The Department of Transportation will be rolling out miles of bikes lanes in Sunnyside and Woodside during the next four years, citing a boom in bicycle traffic, said DOT bicycle program Director Hayes Lord.
Bicycle lanes have started to pop up around the neighborhood. In 2007 there were only 1.45 miles of bikes lanes in Community Board 2’s district and now there are 13 miles.
In the next 12 months residents will see nine miles more of bike lanes on 11th Street, Skillman Avenue, 47th Avenue and 39th Street. Community members had requested lanes on Queens Boulevard, but because of the high volume, the DOT “didn’t feel comfortable” with that location, Lord explained.
“Phase 1 represents some of the most utilized routes,” CB 2 member Evan O’Neil said.
“Forty-seventh Avenue has less traffic and is really smooth,” CB 2 member Emilia Crotty noted.
And that’s not the end of the roll outs, which are a segment of 50 miles of bike lanes installed citywide each year.
About a handful of residents — 40 people showed up for the Phase 1 meeting in March — met on Tuesday to prioritize roads for Phase 2 bike lanes. Greenpoint and Jackson avenues got the most support.
Helen Ho, development director at Recycle-A- Bicycle, a nonprofit bike shop offering job training and environmental education with a Long Island City shop, liked the plan with some reservations, saying “something is better than nothing.”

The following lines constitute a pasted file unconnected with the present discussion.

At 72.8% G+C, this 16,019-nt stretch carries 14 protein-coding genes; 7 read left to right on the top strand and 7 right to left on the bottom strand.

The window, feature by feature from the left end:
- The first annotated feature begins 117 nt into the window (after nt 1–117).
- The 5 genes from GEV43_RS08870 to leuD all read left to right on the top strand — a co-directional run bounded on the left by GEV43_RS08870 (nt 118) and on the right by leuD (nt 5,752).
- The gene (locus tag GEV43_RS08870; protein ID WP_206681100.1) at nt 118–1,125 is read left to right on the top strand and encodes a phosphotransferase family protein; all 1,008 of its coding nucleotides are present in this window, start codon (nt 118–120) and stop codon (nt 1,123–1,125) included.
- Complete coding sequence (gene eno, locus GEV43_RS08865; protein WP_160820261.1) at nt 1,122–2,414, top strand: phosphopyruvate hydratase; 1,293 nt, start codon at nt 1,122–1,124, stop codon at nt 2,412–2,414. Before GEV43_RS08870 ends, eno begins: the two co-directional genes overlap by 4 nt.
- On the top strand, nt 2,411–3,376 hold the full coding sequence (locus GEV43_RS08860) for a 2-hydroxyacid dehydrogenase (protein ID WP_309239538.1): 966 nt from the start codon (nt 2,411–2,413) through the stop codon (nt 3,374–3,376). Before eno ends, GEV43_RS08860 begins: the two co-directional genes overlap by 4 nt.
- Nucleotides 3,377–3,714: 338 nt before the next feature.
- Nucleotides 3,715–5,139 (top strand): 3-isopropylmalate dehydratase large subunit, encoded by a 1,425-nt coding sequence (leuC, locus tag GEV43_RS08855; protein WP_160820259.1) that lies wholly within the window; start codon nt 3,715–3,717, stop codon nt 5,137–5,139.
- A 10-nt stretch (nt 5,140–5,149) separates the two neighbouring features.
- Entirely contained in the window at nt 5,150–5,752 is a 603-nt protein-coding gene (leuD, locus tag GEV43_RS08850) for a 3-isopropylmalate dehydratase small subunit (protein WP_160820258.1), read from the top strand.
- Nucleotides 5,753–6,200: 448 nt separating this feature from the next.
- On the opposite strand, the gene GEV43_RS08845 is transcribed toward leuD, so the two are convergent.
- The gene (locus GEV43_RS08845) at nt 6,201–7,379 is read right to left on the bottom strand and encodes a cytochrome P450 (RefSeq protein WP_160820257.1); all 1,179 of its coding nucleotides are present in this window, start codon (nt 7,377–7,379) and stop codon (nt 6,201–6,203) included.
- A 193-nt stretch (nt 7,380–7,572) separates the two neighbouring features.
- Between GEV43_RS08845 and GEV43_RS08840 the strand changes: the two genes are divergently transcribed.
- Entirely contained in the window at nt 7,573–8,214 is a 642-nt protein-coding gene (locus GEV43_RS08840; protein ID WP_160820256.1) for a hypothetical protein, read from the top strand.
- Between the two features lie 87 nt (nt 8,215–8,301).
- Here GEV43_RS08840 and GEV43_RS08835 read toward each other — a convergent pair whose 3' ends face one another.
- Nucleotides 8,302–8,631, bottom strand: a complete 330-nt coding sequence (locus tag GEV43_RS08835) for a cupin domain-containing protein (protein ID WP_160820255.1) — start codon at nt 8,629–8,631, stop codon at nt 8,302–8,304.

Although the DOT is waiting to do bike counts until later this summer, according to Lord, anyone who frequents the neighborhood knows the Phase 1 streets are high- volume roadways for pedestrians, bicyclists and drivers.
“They are talking about some big and serious streets,” Ho said. “If done well they will be major thoroughfares. If not done well, it will be a waste of money.”
The 11th Street bike lane will be a tricky design, she said, adding that the bike lane would need to distribute bike riders to both sides of the road to create easy paths for the riders. The street filters into the high-volume Pulaski Bridge, which connects that corner of Queens to Brooklyn. It also fans into Jackson Avenue, which is a little confusing for all modes of transportation because there are several turning options.
However, all spots will have their challenges. The DOT is not planning on taking away parking spots or widening roads, which means the department will have to work with what they have, Lord said.
On 11th Street, the DOT bicycle program may consider taking away a lane of traffic to accommodate a bike lane. Other options for narrow roads are painting lanes to notify drivers that the lanes should be shared with bicyclists. For areas with little pedestrian traffic such as the 39th Street Bridge, which feeds drivers to Northern Boulevard and Long Island City, allowing bike riders to share the sidewalk might be an option.
“There is almost no one ever walking there,” said Michael Wood, adding that he rides the bridge almost every day.
The DOT also wants to complement the bikes lanes by installing bike shelters and racks.
“I often need to park my bike on the scaffolding on Thomson,” said Nancy Silverman, who is an avid biker and part-time teacher at LaGuardia Community College on Thomson Avenue.
One area pegged for more bike parking was Queensboro Plaza. New businesses such as JetBlue have moved into the area.
Another issue making bike parking tough, CB 2 chairman Joe Conley said, is that many of the parking meters in the area are being replaced with Muni-Meters. Riders were able to chain their bikes to the old meters, but the bulky, Muni-Meters are too large to wrap a chain around.
DOT plans on battling the loss of meters with “meter racks.” They have a pole like a parking meter, but instead of a coin slot at the top, there is a metal circle to chain a bike to.